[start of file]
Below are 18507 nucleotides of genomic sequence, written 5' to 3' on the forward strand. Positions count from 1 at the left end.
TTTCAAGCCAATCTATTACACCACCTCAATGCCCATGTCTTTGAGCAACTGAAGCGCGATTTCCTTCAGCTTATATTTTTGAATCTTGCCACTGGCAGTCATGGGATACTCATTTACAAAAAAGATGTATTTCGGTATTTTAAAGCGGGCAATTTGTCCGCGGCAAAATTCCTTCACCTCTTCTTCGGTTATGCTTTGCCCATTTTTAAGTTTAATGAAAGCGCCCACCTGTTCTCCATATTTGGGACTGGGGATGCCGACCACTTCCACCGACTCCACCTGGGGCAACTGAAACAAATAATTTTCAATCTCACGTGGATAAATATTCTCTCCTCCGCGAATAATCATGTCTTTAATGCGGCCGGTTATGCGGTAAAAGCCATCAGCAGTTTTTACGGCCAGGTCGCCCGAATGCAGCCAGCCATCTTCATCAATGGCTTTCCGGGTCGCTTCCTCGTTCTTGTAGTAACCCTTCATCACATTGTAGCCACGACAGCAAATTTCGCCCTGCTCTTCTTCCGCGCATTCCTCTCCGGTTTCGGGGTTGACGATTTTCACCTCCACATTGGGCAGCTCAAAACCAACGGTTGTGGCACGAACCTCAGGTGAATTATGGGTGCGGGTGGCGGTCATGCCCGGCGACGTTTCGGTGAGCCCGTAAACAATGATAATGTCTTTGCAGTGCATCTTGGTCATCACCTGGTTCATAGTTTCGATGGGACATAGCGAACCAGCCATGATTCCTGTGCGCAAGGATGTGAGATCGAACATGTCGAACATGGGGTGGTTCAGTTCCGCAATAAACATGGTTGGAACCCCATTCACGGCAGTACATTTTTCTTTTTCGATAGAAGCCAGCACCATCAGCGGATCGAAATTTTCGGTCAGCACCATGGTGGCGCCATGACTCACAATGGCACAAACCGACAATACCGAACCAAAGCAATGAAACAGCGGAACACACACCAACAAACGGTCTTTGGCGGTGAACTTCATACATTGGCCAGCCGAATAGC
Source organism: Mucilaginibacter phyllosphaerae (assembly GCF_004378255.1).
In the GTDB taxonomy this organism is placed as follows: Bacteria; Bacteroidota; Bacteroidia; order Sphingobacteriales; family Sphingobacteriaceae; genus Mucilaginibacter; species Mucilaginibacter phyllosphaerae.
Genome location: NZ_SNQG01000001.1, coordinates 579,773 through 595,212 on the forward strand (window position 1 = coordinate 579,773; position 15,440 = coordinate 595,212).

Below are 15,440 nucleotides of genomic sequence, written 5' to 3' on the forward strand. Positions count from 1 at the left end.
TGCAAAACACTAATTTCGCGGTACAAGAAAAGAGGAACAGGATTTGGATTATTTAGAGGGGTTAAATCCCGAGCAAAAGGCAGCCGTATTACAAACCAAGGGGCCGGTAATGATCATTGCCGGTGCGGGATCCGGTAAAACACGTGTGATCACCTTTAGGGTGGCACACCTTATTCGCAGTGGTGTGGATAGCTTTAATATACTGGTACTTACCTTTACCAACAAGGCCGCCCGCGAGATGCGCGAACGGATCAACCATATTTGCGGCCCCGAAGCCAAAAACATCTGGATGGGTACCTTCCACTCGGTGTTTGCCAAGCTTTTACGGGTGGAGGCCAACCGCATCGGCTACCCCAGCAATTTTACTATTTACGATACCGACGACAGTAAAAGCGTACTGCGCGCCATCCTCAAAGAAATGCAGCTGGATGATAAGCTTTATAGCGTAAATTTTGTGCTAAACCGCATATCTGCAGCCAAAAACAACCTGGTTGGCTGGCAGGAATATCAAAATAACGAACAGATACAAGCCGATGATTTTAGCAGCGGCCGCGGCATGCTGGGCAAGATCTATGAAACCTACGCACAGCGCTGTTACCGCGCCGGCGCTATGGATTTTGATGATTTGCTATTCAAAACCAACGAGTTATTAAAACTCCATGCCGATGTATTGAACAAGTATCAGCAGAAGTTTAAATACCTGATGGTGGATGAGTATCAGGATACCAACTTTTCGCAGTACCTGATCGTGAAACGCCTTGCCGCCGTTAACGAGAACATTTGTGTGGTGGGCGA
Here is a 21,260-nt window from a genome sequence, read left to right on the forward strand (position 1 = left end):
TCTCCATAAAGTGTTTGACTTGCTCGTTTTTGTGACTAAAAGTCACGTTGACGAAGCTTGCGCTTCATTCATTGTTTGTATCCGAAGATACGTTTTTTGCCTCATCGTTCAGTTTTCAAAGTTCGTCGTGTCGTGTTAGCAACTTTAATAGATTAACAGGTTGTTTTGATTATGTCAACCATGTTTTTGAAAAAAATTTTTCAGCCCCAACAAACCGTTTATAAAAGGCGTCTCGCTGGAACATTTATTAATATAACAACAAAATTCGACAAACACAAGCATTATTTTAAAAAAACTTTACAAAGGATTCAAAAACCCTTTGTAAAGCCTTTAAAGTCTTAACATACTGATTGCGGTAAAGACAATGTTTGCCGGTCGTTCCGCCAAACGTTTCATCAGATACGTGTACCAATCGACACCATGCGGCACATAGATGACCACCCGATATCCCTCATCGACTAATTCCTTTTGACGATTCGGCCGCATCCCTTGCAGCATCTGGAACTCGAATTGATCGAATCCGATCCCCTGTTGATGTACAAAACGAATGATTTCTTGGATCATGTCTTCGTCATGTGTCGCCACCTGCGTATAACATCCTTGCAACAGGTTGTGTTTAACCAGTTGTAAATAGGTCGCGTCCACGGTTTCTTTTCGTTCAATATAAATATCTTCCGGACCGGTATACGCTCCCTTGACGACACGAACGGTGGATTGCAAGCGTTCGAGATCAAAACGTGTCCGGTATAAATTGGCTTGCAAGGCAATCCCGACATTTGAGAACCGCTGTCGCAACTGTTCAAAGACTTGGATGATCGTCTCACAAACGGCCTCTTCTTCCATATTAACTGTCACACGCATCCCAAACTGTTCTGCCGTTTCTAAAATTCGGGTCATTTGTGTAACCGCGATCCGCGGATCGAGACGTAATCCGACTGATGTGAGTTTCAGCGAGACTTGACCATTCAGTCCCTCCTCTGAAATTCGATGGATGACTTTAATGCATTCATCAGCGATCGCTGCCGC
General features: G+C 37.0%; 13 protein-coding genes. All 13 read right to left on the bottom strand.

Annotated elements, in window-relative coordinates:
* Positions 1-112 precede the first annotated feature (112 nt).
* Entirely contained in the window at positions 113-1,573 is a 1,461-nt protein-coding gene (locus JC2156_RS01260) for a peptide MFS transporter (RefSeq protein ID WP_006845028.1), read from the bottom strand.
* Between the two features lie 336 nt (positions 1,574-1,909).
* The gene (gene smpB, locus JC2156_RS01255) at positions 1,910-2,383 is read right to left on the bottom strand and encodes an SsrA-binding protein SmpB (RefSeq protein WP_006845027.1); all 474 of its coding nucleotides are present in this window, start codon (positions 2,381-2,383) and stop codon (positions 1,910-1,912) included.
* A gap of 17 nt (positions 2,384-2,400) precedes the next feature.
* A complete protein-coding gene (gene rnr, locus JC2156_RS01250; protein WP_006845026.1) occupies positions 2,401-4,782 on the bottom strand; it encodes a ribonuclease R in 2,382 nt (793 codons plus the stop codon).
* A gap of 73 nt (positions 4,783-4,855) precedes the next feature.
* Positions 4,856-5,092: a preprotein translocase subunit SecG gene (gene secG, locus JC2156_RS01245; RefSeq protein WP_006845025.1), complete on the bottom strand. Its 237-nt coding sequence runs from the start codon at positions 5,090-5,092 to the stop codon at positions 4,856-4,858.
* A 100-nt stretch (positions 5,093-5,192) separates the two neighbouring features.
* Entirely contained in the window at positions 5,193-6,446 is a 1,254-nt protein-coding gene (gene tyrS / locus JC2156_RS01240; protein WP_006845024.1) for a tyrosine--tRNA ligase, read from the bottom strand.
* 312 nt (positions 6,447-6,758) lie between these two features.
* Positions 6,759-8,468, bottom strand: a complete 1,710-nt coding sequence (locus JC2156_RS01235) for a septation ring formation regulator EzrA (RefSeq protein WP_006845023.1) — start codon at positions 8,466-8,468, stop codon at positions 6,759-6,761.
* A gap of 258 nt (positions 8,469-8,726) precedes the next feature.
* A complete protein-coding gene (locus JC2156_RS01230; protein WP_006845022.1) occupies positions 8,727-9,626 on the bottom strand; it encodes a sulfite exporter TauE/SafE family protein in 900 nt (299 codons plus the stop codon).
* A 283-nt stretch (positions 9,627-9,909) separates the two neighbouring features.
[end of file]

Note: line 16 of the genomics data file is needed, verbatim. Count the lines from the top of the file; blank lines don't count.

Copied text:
* A gap of 17 nt (positions 2,384-2,400) precedes the next feature.